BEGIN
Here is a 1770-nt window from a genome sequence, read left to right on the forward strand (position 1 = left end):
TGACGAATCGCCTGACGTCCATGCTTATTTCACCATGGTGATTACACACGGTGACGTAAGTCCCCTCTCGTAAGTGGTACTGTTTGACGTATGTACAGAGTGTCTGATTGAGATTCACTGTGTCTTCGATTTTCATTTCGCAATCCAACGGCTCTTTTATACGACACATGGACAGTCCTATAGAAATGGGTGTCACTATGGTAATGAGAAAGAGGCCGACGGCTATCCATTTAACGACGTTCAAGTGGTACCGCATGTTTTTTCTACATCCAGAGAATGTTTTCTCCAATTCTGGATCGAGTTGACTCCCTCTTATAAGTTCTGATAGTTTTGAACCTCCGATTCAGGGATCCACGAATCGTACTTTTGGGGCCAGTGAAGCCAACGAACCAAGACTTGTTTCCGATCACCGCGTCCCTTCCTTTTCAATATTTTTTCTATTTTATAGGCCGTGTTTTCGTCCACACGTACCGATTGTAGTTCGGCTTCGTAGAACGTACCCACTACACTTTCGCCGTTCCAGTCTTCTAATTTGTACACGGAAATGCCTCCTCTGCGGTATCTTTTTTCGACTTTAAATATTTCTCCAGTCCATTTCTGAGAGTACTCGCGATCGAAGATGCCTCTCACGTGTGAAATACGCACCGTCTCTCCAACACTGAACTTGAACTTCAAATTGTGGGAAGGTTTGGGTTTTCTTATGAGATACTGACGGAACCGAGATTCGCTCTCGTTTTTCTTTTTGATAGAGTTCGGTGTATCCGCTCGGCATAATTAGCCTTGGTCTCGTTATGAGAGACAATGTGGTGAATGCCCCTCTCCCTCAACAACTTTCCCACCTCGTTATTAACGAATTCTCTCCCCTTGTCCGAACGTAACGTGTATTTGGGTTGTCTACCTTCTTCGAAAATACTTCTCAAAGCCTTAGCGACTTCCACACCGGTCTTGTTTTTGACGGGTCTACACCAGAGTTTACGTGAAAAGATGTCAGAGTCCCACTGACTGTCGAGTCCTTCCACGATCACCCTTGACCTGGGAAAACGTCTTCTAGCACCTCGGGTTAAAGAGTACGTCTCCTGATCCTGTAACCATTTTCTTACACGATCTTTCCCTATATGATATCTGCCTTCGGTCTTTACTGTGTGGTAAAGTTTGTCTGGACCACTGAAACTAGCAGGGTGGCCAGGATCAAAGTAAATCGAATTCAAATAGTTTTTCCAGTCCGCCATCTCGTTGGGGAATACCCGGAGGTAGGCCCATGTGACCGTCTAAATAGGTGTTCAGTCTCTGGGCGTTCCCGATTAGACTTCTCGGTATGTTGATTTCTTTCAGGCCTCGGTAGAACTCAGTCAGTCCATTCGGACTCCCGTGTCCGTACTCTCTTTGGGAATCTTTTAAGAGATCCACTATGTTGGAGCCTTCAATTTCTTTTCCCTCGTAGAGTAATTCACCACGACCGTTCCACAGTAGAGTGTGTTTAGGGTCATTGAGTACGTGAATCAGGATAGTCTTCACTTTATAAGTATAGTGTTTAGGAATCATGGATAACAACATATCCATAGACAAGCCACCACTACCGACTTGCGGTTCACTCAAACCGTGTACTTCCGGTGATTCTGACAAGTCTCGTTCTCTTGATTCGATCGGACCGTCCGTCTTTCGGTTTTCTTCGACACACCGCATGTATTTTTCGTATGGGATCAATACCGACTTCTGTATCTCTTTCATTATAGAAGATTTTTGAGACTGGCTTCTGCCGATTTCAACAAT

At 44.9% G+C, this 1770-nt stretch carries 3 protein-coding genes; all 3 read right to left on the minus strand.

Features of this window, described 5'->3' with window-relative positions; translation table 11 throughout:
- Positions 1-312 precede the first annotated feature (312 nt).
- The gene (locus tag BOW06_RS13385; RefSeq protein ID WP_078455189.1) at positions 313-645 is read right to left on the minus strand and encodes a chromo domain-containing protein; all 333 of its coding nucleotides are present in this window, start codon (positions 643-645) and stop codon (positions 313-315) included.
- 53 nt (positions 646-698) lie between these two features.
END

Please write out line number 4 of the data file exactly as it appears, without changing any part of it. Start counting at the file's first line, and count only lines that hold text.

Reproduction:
Features of this window, described 5'->3' with window-relative positions; translation table 11 throughout: